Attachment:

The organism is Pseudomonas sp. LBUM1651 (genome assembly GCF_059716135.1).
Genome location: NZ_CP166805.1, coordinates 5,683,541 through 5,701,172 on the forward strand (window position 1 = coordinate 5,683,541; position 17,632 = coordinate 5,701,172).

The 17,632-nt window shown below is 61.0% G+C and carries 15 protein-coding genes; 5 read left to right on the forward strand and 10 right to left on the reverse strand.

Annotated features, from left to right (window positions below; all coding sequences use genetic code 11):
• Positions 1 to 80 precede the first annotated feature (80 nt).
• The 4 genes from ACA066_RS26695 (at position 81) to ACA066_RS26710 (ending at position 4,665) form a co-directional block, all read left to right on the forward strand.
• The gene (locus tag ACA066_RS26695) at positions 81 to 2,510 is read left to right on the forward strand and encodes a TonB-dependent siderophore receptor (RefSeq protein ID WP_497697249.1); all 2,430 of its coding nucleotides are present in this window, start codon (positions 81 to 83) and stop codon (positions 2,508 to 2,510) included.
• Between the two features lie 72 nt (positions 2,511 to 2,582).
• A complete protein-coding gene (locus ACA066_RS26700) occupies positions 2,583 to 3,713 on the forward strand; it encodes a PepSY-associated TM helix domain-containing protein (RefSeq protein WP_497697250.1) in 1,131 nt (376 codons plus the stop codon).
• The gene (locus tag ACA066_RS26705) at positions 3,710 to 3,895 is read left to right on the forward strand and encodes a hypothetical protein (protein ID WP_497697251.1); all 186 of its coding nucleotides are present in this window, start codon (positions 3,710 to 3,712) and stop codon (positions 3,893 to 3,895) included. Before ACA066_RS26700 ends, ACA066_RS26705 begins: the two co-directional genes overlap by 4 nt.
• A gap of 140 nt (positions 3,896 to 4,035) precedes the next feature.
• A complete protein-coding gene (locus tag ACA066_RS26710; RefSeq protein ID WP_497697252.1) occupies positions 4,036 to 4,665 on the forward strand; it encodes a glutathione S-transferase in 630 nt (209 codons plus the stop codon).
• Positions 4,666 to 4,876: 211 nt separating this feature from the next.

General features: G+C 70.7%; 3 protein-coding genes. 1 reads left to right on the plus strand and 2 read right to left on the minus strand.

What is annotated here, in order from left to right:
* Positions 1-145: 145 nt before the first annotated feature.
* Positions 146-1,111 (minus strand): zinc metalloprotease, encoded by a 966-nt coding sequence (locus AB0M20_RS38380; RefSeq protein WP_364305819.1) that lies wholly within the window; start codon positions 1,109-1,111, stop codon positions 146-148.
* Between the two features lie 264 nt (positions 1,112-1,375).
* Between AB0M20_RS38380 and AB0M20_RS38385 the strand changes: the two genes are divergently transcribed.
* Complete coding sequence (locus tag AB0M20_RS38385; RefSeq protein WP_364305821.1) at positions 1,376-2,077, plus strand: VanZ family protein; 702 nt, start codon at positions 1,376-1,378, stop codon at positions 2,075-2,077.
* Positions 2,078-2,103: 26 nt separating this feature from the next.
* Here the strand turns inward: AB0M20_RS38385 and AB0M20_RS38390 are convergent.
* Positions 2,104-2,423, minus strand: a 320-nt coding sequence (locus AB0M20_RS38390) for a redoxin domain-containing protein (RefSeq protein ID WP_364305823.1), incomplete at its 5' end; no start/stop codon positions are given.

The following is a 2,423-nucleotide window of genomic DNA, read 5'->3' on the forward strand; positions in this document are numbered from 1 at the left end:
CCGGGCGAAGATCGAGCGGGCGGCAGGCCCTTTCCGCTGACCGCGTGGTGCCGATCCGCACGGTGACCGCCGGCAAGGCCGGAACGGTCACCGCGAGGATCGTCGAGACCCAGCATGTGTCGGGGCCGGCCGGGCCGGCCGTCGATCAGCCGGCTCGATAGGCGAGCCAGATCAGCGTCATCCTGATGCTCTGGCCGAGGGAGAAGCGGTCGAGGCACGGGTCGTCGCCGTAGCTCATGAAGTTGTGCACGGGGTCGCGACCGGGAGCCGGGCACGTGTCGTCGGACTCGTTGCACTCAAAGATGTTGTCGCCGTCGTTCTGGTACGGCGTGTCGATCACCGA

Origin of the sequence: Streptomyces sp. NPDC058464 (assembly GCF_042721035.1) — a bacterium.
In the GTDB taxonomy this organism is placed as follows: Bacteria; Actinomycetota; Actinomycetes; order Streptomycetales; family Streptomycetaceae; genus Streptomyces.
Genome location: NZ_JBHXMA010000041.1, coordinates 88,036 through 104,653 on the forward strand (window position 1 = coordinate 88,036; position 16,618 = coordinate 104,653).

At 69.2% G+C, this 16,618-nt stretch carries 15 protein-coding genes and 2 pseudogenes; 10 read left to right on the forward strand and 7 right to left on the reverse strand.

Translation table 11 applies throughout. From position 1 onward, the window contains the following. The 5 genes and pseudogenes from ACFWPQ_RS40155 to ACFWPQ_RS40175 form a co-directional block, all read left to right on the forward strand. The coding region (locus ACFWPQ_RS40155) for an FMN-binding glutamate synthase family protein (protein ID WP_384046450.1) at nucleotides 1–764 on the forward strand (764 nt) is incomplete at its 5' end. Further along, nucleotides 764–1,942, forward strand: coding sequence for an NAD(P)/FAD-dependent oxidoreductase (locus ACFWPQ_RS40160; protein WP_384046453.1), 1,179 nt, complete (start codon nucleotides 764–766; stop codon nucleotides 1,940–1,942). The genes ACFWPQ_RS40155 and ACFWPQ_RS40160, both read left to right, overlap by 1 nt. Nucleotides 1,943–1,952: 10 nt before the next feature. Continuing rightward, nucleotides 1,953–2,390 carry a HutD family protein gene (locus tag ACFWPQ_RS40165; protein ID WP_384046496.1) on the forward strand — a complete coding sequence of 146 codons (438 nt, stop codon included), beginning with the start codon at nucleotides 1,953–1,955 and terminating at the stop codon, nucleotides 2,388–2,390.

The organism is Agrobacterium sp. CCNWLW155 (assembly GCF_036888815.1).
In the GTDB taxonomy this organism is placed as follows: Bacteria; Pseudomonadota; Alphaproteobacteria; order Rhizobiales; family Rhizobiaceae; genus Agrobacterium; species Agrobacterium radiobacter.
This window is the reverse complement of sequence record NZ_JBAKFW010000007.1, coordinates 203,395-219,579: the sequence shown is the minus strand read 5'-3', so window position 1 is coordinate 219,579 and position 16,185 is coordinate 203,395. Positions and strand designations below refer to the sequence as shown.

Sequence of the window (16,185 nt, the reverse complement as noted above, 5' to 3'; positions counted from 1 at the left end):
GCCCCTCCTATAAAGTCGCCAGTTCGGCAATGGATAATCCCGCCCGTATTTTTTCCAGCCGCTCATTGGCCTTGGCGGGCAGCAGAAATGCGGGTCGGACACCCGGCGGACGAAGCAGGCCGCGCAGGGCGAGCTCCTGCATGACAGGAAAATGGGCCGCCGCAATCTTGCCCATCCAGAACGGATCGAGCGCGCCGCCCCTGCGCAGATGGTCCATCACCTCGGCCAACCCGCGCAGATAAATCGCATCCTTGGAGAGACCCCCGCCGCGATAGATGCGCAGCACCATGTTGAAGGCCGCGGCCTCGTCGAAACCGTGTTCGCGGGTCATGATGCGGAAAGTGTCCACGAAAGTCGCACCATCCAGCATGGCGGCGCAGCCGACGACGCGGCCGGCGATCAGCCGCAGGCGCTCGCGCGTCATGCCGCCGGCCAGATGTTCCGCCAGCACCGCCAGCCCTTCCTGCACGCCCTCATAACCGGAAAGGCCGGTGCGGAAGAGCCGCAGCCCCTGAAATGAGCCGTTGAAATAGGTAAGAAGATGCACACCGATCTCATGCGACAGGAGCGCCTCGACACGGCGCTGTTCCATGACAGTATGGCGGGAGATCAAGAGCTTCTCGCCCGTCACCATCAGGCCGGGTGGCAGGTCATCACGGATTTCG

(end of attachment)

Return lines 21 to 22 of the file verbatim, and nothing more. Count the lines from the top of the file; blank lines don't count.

* Positions 2,078-2,103: 26 nt separating this feature from the next.
* Here the strand turns inward: AB0M20_RS38385 and AB0M20_RS38390 are convergent.